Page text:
In Dining Reviews

It's true: everything really does taste better when "baconized."

In Dining Reviews

The original cocktail that inspired BaconSalt.

In Dining Reviews

BaconSalt, seeing action in Iraq.

Tantalizing BaconSalt makes its way to Milwaukee

BaconSalt's slogan is "Everything should taste like bacon."

And, while BaconSalt contains no pork, whatsoever -- it's both Kosher and vegetarian -- it's incredibly addictive.

I speak from personal experience.

"Usually it's like disbelief," says co-founder Justin Esch, on the first reaction from someone who tries the zero-calorie, zero-carb seasoning. "They say, 'You make what? Vegetarian kosher what?' Then it turns into a weird surreal thing, and people are 'baconizing' their ice cream.

"People go way over the top about it and make a mad dash to try everything in their home."

Strange as it sounds, Esch is right. Since the Seattle native sent me a few bottles, I've found myself craving BaconSalt with every dish. I've tried it on mashed potatoes, corn, green beans, macaroni and cheese, sloppy joes, potato salad, tater tots and popcorn.

Maybe the secret ingredient is crack.

But go ahead and prove me wrong -- Esch's creation is now available Milwaukee's Roundy's stores.

According to Esch, the idea for BaconSalt was hatched in October 2006 at a New York Jewish wedding. Esch and his brother (who aren't Jewish, but business partner Dave Lefkow is) got a little tipsy and told anyone who cared, and some who didn't, about their favorite hometown cocktail: bourbon garnished with bacon. They found that the wedding guests viewed bacon as a forbidden fruit, and they guessed that bacon seasoning might be a hit with both carnivores and people who don't dig on the swine.

Esch, 29, shared his idea with his then co-worker, Lefkow, who were watching their jobs with a failing social media Internet company evaporate. When the company went under, they took the plunge and started making BaconSalt.

"At first, we tried to make it ourselves," says Esch. "We fried bacon and poured it over sea salt. It was totally gross."

Fortunately, a college friend of Esch was the son of the CEO of a dried food manufacturer, and was able to produce four flavors of the bacon salt ("maple" didn't work and was quickly shelved). Their venture capital came from an odd place, too: Lefkow won $5,000 from a video he submitted to "America's Funniest Home Videos" of his son hitting him in the face with a bat.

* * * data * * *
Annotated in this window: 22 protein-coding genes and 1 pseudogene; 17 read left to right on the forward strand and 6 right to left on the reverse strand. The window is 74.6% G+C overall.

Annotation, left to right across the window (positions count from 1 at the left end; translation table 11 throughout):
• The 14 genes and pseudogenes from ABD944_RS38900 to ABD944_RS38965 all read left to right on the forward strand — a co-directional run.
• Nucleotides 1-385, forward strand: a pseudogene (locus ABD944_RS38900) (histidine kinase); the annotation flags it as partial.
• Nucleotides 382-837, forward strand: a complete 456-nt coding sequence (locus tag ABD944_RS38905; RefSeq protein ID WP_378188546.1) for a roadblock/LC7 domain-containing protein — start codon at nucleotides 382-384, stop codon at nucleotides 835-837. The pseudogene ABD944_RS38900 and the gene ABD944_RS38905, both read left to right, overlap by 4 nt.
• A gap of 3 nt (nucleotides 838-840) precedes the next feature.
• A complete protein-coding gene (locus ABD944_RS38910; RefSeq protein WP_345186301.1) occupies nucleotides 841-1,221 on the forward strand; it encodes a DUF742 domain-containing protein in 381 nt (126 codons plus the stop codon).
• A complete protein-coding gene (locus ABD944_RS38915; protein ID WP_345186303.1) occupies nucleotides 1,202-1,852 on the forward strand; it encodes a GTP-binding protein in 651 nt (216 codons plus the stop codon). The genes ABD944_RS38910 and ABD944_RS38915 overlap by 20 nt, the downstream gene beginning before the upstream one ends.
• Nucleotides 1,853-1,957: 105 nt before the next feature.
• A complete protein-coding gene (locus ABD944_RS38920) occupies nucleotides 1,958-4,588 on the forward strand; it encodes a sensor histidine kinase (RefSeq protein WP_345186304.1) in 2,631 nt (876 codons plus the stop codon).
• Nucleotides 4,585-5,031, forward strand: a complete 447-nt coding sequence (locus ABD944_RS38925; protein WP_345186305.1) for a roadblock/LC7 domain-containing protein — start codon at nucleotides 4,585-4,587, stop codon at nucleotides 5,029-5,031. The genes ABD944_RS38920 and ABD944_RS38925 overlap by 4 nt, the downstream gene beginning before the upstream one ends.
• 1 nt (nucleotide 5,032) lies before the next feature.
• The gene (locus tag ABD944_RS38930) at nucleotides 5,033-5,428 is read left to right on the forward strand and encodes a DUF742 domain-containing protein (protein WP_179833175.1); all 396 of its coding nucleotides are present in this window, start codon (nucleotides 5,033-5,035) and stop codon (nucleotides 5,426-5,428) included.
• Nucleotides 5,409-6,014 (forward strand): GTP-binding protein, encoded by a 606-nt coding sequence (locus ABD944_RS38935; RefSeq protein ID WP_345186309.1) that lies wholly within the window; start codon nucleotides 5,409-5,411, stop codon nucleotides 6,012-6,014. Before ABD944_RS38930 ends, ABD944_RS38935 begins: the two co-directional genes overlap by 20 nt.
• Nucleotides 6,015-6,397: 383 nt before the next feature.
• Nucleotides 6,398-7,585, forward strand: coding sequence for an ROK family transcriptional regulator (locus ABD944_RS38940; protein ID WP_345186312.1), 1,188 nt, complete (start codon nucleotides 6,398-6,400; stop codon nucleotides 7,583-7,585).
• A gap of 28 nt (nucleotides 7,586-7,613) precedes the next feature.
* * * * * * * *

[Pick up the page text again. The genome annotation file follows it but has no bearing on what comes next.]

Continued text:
With a little cash, the pair launched their brand about a year ago and put their social networking skills to work, contacting the many bacon enthusiast fan sites, as well as using MySpace, Facebook and Twitter to build buzz.

Hawking BaconSalt via eCommerce at baconsalt.com, they quickly sold out, but refilled supplies by the time they got into stores on the West Coast in November 2007. By January of this year, the product was being sold in 550 stores, and now it's available in 5,000 outlets nationwide.

Esch says getting into Milwaukee was much easier than in many markets, and Roundy's was extremely inviting.

"Roundy's was so amazing," says Esch. They said, 'We believe you, we believe in what you're doing.' They liked that we do charity stuff, and they were willing to work with us."

Charity is a big component for Esch and Lefkow. They donate proceeds of merchandise sold online to a Washington charity called Mercy Corps. They also send their products to troops overseas in countries like Iraq and Afghanistan, where pork isn't allowed.

"I deal in irony," says Esch, who admits that it's a little funny that his product doesn't contain any actual meat.

The company's Web site contains all sorts of high-falutin' recipes, but Esch's favorite applications of BaconSalt are a little more pedestrian.

"My two favorites are everything on a greasy breakfast, and using the peppered flavor in Bloody Marys."

BaconSalt comes in four flavors: original, peppered, hickory and natural (which is vegan and made for Whole Foods, but is not currently available in Milwaukee).

If this all sounds crazy -- it is. But it's also really, really good. Esch says he's sold more than a quarter million units in the first year of operation, with $1 million in sales so far.

And yes, Esch is having fun baconizing everything under the sun.

Says the newly-crowned (non-)bacon magnate, "This is the coolest thing in the whole world."


Talkbacks

mkecupcakequeen | July 28, 2008 at 8:13 a.m. (report)

Ohhh....I can see this on my bacon cupcakes now! WEEEEE!

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johnnymack | July 28, 2008 at 7:52 a.m. (report)

It is nice to see others catching on to this. I've started using Bacon Salt as one of my "secret" ingredients for my dry pork rub. The hickory one is excellent on that. The pepper one is also excellent on baked potatoes. Long live the bacon salt!! There is a 3 pack "sampler" you can get from their website for $12.99. That is where I got started....

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sijan_heights | July 27, 2008 at 10:38 a.m. (report)

Awesome, awesome, awesome! The "tastes like chicken" people must be royally pissed.

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